READER’S Digest in the UK was at risk of collapsing into administration today after a funding deal for its pension scheme failed.

Negotiations between its embattled US parent group Reader’s Digest Association and the UK Pensions Regulator appeared to have broken down over an agreement for the UK title’s pension fund.

The move is understood to leave the future of around 135 jobs hanging in the balance. There are 1,600 members of its pension scheme.

The US firm announced it was delaying its emergence from Chapter 11 bankruptcy protection due to the UK pension situation.

It said funding plans had already been agreed by its UK arm and industry lifeboat the Pensions Protection Fund, but added that the Pensions Regulator had indicated it would not approve the deal.

"In light of this unexpected ruling, the UK entity is now reviewing its options in an attempt to find a solution," said the group.

It is understood that if a deal cannot be reached with the Pensions Regulator, US-based Reader’s Digest will not be able to support the UK company, leaving the British business with little choice but to call in administrators.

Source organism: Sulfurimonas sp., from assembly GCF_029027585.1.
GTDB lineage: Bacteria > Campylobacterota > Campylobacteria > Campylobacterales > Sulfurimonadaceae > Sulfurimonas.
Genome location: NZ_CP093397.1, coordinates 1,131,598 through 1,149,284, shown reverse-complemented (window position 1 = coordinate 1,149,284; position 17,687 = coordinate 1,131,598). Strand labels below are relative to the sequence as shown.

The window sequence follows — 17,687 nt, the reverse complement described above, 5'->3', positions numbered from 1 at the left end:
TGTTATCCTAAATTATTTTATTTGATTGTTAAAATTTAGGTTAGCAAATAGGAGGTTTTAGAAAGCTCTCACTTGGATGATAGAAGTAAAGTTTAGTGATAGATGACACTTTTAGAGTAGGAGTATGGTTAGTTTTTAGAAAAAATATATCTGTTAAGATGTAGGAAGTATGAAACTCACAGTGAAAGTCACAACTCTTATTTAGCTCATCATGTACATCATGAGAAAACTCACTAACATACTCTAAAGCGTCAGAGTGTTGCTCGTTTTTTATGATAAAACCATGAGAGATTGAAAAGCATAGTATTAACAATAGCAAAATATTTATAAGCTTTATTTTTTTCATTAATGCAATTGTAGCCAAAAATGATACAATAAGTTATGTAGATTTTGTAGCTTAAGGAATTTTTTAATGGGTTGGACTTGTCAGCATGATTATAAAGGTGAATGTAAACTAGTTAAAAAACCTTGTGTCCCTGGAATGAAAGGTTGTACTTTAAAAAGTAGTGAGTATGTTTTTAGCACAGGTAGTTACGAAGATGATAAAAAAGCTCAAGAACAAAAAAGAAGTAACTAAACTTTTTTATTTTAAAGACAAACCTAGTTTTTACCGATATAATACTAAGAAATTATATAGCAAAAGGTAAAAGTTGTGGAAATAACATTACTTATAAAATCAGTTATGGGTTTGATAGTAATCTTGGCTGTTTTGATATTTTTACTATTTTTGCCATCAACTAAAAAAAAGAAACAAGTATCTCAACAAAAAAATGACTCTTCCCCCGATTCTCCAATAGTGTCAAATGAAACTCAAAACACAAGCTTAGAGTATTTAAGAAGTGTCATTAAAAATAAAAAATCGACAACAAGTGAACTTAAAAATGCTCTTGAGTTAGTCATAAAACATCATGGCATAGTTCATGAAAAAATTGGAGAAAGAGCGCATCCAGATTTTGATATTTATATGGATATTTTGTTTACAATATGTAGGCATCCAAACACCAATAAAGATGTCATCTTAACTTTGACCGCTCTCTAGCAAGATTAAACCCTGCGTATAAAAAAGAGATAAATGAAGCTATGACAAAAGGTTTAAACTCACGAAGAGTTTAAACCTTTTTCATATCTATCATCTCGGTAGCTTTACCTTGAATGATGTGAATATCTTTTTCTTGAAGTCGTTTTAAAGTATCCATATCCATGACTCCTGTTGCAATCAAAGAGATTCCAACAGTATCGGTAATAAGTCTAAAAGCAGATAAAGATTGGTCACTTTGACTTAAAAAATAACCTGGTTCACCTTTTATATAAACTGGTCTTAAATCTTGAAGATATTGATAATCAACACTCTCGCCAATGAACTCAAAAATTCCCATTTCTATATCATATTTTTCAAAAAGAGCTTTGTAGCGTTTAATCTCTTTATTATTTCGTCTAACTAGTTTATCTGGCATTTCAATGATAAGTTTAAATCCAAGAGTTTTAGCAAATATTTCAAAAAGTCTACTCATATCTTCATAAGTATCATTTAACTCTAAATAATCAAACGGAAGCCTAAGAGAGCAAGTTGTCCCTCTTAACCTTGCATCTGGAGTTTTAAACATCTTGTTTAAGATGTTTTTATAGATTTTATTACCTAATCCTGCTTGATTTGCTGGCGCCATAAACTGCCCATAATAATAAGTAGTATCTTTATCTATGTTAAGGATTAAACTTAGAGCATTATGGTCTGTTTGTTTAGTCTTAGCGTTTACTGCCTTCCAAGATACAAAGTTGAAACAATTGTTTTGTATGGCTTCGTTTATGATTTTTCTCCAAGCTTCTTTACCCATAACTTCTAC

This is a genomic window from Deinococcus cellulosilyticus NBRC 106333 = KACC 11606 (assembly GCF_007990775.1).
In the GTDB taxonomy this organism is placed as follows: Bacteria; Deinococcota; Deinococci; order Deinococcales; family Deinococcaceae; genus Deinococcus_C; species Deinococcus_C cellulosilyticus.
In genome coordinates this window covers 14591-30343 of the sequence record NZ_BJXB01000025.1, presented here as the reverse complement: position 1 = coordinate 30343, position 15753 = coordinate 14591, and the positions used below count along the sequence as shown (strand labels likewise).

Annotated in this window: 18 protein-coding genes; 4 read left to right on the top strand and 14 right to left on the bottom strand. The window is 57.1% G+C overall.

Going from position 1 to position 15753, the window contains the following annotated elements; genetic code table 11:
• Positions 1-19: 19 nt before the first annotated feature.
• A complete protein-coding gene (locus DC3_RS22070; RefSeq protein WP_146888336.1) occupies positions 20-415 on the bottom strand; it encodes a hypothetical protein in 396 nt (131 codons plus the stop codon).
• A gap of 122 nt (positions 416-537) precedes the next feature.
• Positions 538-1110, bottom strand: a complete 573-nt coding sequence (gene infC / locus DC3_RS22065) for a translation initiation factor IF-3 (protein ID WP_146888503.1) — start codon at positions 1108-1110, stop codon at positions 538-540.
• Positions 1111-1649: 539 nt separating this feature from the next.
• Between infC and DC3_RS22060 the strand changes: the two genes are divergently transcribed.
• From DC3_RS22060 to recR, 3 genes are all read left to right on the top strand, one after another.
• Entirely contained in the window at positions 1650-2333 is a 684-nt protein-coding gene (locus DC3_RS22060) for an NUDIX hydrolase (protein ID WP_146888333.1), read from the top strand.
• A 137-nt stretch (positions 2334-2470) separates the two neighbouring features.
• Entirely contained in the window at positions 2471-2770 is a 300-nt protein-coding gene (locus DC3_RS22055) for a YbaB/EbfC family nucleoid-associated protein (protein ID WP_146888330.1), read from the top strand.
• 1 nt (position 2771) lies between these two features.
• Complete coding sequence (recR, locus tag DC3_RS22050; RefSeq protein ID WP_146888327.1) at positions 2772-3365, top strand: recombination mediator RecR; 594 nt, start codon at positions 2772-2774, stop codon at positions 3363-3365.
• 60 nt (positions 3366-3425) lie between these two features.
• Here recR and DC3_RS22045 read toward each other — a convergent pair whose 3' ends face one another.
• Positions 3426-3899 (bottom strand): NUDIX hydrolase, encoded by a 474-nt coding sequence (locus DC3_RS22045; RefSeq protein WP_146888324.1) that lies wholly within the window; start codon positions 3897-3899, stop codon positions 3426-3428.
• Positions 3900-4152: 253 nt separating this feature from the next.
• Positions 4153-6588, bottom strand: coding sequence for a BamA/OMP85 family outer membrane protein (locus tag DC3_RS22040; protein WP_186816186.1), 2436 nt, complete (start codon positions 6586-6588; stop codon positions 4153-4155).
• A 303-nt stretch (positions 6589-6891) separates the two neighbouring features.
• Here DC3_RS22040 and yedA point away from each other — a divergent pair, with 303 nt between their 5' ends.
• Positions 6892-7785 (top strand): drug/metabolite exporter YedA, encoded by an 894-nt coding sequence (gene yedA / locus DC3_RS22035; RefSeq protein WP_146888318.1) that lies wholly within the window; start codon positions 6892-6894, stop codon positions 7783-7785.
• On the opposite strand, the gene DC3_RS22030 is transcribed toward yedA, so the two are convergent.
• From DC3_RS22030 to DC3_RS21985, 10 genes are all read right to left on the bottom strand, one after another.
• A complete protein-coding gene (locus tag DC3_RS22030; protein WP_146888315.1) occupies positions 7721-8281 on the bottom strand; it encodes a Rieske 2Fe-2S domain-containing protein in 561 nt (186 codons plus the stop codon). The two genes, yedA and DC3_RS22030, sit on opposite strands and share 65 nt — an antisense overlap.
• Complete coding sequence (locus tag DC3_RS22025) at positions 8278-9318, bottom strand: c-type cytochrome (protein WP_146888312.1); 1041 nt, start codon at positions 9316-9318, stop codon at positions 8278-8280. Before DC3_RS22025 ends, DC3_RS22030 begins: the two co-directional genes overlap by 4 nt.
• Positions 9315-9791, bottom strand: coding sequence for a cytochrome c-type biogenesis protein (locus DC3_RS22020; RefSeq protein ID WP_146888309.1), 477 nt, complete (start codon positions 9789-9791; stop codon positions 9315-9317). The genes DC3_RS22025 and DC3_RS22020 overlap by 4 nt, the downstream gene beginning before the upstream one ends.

The British edition of Reader’s Digest has a history dating back to 1938.

It has offices in Canary Wharf, east London, and Swindon, Wiltshire.

The US parent filed for bankruptcy protection last August after battling financial difficulties as it laboured under vast interest payments on a 2.2 billion US dollar debt pile (£1.4 billion).

This has now been reduced to 500 million dollars (£314.7 million) under a restructuring plan, but it is having to cut liabilities to survive - such as the UK pension fund payments.

It is believed to have proposed injecting £10.9 million and one third of the equity of the UK business into the UK pension fund, which reportedly has a £125 million shortfall.

The Pensions Regulator was not immediately available for comment.

Reader’s Digest Association publishes 50 editions of the pocket-sized magazine and has offices in 44 countries.